By Lenny Wells
University of Georgia
The backbone of any backyard orchard should be the selection of varieties. All of them have good and bad qualities. For a low-input producer, like most home pecan growers, in the Southeast, disease resistance should be top priority. Our climate is favorable for the development of a disease called pecan scab, which can annihilate a crop, especially during wet summer weather.
There are no controls available to fight scab for the backyard pecan grower. Resistant varieties such as Excel, Elliott, Sumner, Gloria Grande, Gafford, Jenkins and Amling should be planted to escape this devastating disease. Pecan scab is minimized by dry weather, which can benefit scab-susceptible varieties.
Fertilizing pecans can be a complicated matter. Because pecan trees are a perennial crop, which means they produce a heavy crop every other year, there is often considerable carry-over of nutrients from a year with a light crop into one with a heavy crop. Trees that are well managed can actually go for several years without fertilizer before any reduction in yield or tree health is noticed.
When bearing a light crop, the trees don’t use a lot of energy. If adequate fertility is provided, the excess energy from these nutrients is stored. This helps produce a larger crop the following year. For this reason, pecan trees require less fertilizer in “off” years, or years with a light crop.
For a backyard tree, apply 4 pounds of 10-10-10 fertilizer for every inch of trunk diameter up to a maximum of 25 pounds in years when a heavy crop is expected. When a light crop is expected, this rate can be cut in half.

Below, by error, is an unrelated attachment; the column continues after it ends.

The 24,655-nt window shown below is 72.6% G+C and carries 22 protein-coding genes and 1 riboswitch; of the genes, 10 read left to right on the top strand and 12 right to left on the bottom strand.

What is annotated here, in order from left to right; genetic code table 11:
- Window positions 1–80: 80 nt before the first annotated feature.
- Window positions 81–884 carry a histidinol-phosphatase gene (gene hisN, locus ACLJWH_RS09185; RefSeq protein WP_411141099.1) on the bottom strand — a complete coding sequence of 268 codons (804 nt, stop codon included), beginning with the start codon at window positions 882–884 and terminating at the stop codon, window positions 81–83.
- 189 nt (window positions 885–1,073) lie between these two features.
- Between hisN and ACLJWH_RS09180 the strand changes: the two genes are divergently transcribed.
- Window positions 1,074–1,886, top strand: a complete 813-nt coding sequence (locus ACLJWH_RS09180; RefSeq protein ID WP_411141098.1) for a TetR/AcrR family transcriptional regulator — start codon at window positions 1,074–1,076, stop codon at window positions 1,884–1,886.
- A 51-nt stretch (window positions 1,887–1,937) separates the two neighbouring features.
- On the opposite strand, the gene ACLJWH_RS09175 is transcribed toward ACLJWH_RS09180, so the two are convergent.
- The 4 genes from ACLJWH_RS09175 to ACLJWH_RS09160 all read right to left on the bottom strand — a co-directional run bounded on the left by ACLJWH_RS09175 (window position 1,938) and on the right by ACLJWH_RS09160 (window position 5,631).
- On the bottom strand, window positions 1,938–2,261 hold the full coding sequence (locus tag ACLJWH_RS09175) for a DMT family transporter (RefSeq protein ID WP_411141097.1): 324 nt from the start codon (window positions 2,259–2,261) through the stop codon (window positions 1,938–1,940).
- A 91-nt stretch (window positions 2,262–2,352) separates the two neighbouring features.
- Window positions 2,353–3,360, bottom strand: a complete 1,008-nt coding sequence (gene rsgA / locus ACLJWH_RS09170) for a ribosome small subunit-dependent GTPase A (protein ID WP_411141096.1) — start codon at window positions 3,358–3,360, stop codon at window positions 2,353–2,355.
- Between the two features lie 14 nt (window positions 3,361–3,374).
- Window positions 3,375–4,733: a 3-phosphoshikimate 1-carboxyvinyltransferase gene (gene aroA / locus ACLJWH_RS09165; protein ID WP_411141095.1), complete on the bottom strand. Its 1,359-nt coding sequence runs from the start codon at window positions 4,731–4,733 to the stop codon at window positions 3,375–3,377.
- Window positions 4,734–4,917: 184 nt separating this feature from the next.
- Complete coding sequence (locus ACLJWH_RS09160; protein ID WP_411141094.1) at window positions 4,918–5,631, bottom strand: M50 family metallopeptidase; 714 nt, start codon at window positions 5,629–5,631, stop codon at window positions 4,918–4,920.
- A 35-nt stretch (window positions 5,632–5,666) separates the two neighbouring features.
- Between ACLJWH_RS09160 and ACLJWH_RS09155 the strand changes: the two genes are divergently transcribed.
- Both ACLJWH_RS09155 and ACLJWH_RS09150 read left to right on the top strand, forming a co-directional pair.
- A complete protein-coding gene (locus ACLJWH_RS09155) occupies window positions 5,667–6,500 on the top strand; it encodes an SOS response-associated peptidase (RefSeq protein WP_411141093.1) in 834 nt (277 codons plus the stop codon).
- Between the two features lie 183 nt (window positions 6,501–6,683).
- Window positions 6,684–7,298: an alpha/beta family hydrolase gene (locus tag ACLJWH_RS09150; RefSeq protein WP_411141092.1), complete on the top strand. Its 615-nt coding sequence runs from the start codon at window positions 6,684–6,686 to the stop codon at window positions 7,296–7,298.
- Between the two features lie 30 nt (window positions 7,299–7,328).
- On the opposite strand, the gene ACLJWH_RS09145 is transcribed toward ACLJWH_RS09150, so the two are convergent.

Apply the fertilizer in March or April by broadcasting over the area beneath the tips of the branches. The roots often extend out to twice the width of the canopy. Avoid applying fertilizer near the base of the trunk. An excessive concentration there can damage feeder roots.
Pecan trees can use a lot of water, particularly in late summer. Water mature trees during the first two weeks of September. Too much water from May to mid-August can lead to large nuts, which will make it difficult to develop high quality kernels for harvest in fall. If the tree bears a light crop, the water requirements for that tree will be less.
The pecans on a tree that is bearing a heavy crop can develop problems, too, such as undeveloped or fuzzy kernels or shuck deterioration late in the season. This results from the lack of access to adequate water and nutrients for the large crop the tree is bearing. Aside from proper water management, little can be done to correct this problem.
A variety of insects can attack pecan trees. The most problematic for the home grower is the pecan weevil. It chews through the shuck to lay its eggs inside the pecan nut. The larvae eat the nut.
When the nut falls to the ground, the immature insect emerges and burrows into the ground where it develops into an adult. The adult weevils emerge from the soil with late summer rains and crawl up trees in search of more nuts. Spray Sevin on the ground and at the base of the trunk to control them.
Backyard pecan production requires the producer to be wise and efficient with when, where and how they provide inputs for their trees. This can be of economic and environmental benefit.
(Lenny Wells is the University of Georgia Cooperative Extension state pecan specialist with the UGA College of Agricultural and Environmental Sciences.)